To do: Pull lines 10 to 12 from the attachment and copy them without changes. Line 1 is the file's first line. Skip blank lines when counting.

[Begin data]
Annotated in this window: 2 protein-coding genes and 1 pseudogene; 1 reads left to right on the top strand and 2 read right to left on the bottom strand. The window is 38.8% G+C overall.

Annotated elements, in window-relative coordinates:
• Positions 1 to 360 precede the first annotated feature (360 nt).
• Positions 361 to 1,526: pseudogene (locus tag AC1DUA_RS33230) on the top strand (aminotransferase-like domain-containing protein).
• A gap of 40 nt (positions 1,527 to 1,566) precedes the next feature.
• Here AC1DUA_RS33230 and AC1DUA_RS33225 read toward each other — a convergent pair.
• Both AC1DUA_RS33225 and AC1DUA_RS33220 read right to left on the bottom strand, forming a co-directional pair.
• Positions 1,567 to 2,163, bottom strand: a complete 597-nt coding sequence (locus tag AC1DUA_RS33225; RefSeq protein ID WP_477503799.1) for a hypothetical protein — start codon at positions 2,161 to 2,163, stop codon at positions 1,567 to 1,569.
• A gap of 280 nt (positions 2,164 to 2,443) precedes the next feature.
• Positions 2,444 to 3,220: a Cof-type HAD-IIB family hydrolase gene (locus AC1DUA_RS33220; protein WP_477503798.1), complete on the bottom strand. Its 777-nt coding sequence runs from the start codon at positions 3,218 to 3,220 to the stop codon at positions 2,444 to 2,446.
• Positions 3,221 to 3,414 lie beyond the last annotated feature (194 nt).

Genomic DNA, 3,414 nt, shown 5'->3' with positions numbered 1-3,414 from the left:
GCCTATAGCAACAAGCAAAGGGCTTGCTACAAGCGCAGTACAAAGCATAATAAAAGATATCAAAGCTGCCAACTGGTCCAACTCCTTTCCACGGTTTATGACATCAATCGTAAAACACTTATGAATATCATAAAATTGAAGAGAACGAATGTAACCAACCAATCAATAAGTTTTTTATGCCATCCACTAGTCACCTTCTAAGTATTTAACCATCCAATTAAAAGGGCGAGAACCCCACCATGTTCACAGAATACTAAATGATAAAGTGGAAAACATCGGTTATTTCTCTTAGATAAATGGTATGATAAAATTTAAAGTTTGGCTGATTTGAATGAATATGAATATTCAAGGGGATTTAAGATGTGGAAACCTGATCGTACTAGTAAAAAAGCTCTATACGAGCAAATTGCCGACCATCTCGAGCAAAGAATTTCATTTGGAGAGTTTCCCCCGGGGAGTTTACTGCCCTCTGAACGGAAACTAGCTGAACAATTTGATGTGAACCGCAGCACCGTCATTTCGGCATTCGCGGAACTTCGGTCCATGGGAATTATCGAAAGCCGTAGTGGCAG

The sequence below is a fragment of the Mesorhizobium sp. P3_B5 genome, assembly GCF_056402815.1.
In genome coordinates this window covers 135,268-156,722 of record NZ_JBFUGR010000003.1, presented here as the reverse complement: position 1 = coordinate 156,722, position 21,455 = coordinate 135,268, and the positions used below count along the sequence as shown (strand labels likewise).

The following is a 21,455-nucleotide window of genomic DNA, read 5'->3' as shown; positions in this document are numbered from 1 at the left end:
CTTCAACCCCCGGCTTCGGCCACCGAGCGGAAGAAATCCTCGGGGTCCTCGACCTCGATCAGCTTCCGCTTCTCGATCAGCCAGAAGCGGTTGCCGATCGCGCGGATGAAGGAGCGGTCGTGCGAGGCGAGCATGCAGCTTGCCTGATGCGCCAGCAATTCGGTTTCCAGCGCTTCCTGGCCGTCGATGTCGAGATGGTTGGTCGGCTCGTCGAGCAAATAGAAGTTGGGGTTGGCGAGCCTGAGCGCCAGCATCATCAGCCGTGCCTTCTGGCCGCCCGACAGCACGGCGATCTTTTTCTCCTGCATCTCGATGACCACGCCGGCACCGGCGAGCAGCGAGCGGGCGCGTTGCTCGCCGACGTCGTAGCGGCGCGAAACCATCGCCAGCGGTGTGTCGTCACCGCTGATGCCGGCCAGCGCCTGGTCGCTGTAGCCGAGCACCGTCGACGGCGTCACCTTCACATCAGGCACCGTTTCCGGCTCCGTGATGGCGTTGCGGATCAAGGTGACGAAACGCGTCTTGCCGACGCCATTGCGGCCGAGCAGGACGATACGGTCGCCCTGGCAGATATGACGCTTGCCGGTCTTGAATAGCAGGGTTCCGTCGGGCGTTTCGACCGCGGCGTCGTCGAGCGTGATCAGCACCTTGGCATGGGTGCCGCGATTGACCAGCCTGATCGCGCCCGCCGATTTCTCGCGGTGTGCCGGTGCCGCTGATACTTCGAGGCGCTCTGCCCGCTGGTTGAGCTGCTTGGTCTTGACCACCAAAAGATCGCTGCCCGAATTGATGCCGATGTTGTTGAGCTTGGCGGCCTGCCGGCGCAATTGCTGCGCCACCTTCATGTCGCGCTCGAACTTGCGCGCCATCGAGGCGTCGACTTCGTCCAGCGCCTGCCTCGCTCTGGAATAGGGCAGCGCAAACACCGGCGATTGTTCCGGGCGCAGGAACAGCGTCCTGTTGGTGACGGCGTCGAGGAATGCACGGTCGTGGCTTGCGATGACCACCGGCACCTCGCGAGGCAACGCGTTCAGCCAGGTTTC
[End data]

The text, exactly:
• Positions 2,444 to 3,220: a Cof-type HAD-IIB family hydrolase gene (locus AC1DUA_RS33220; protein WP_477503798.1), complete on the bottom strand. Its 777-nt coding sequence runs from the start codon at positions 3,218 to 3,220 to the stop codon at positions 2,444 to 2,446.
• Positions 3,221 to 3,414 lie beyond the last annotated feature (194 nt).

Genomic DNA, 3,414 nt, shown 5'->3' with positions numbered 1-3,414 from the left: